The Lawyer Asia Pacific 150 is the only research report to provide a ranking of the top 100 independent local firms and top 50 global firms in the region. The report offers critical review of some of the fastest growing firms and their strategies, a country-by-country guide to leading legal advisers and legal services market trends, plus exclusive insight into the current business development opportunities in the Asia Pacific. Read more
This year, The Lawyer’s annual ranking of the largest UK law firms by turnover is available as an interactive, digital benchmarking tool. For the first time this will allow you to manipulate each data set against the metrics of your choice.
Its a revolution. Well, it will be if the Solicitors Regulation Authority (SRA) gets its act together. Indeed, this morning the regulator announced that its delaying the pilot of its new and highly controversial training regime until 2008
In a nutshell, the regulator was planning to slash the length of time it takes to qualify as a solicitor by more than 12 months. This would be achieved by separating optional courses on the LPC from the compulsory modules, meaning the year-long course would be cut to just six months. Meanwhile, it would become possible to complete a training contract in 18 months rather than two years.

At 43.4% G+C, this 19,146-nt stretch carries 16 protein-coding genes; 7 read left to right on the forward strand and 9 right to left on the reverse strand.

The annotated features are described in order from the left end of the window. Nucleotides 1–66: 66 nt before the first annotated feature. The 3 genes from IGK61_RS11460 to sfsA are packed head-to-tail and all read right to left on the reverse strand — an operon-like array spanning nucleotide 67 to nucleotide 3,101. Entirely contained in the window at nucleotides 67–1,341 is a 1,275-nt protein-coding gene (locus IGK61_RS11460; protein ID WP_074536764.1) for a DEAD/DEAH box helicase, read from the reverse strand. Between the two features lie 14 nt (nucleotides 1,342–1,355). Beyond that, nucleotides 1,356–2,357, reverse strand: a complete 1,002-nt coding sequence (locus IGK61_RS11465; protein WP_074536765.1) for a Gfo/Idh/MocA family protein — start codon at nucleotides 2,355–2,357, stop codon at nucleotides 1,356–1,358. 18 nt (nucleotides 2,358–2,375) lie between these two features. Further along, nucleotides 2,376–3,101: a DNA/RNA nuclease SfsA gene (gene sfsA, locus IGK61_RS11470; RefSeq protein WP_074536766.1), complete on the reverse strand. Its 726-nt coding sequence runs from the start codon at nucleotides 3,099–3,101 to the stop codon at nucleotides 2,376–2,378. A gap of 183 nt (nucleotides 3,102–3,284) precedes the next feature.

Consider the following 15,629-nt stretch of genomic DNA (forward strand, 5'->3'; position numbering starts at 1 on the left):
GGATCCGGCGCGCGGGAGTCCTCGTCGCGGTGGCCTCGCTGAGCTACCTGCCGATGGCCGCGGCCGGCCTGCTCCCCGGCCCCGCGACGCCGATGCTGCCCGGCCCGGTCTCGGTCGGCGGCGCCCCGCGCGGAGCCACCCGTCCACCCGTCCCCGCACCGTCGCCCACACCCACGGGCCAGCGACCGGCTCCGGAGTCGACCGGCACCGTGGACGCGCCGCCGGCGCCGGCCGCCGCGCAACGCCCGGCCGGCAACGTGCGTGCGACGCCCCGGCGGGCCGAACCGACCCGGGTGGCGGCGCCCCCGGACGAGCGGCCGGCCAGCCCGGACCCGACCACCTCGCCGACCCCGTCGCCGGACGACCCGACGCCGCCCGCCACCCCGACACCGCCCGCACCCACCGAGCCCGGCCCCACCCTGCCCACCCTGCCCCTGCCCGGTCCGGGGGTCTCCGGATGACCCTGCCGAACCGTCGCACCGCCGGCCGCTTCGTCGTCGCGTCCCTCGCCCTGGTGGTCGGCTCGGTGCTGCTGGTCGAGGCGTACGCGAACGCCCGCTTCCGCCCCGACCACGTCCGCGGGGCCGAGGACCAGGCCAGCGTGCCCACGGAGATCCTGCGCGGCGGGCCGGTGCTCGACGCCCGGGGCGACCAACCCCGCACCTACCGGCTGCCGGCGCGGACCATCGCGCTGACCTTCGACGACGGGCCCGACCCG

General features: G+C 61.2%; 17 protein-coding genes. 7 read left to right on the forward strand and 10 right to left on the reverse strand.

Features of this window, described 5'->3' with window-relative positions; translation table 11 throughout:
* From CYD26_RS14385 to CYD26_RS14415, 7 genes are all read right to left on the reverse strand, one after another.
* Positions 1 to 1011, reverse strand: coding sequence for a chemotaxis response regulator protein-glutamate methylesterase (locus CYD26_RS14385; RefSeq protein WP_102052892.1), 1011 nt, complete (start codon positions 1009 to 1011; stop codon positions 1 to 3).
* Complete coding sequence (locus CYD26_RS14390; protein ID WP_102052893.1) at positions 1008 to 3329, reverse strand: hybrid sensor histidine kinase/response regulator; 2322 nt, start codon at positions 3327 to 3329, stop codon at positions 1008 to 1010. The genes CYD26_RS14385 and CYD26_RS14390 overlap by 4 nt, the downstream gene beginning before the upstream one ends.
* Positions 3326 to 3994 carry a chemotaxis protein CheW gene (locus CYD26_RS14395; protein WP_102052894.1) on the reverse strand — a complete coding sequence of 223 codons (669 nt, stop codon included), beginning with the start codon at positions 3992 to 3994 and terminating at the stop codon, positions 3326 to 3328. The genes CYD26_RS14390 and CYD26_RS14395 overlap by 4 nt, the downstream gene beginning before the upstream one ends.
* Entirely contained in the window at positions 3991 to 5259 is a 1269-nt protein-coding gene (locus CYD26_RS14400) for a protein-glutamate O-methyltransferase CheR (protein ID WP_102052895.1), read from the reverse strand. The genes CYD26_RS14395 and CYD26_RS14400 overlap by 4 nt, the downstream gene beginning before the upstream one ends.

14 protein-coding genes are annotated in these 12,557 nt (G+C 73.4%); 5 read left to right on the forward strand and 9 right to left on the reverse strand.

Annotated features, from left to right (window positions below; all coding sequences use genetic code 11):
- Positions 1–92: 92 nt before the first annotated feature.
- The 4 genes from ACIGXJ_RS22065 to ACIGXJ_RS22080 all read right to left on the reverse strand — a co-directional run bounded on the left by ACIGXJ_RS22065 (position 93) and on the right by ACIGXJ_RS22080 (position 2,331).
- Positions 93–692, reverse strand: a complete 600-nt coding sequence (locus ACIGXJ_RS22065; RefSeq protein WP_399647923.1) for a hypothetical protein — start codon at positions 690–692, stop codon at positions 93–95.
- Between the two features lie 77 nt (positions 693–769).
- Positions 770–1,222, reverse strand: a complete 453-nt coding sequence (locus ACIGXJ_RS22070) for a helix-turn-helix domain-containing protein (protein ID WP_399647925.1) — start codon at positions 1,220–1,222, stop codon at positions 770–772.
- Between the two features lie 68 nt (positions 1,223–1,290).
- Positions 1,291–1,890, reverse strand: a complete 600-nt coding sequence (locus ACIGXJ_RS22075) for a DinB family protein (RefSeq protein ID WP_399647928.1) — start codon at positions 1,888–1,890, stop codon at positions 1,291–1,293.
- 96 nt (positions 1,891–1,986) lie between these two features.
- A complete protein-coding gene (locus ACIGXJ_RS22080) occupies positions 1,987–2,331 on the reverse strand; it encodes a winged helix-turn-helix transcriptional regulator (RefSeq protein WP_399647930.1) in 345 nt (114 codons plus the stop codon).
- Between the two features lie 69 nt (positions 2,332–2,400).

The SRA, however, will not be going back to the drawing board. Instead it will just make a few tweaks here and there.
It wants to overhaul legal education in a bid to make the legal profession more accessible and to ensure standards are maintained. I dont have a problem with the SRAs desire to make it easier for students from non-traditional backgrounds to qualify as solicitors. But Im with the profession on this one and share its concerns that the changes might create a two-tier system.
Those of you who secure a training contract with a larger firm and receive sponsorship for the GDL and/or the LPC will probably not notice any major changes. But if you dont secure a training contract before you graduate then you will continue to face the same problems, such as the cost of the LPC.
The SRA recognises this concern. This morning Dr Jonathan Spencer, chair of the regulators education and training committee, said: The challenge is to develop a system which is robust enough not to be seen as a second class route to qualification, but not so bureaucratic that trainees and their employers are reluctant to use it. We have not yet quite cracked this dilemma.
This issue will continue to rumble on and will have major implications for anyone looking to become a solicitor. So if youre a wannabe lawyer keep clicking on Lawyer2B.com for updates.
On a lighter note, find out if youve got what it takes to make it big in the legal profession and test your 'lawyer instinct' with our on-line quiz. And dont forget to pass it on to your friends to be in with a chance of winning an iPod nano in our prize draw.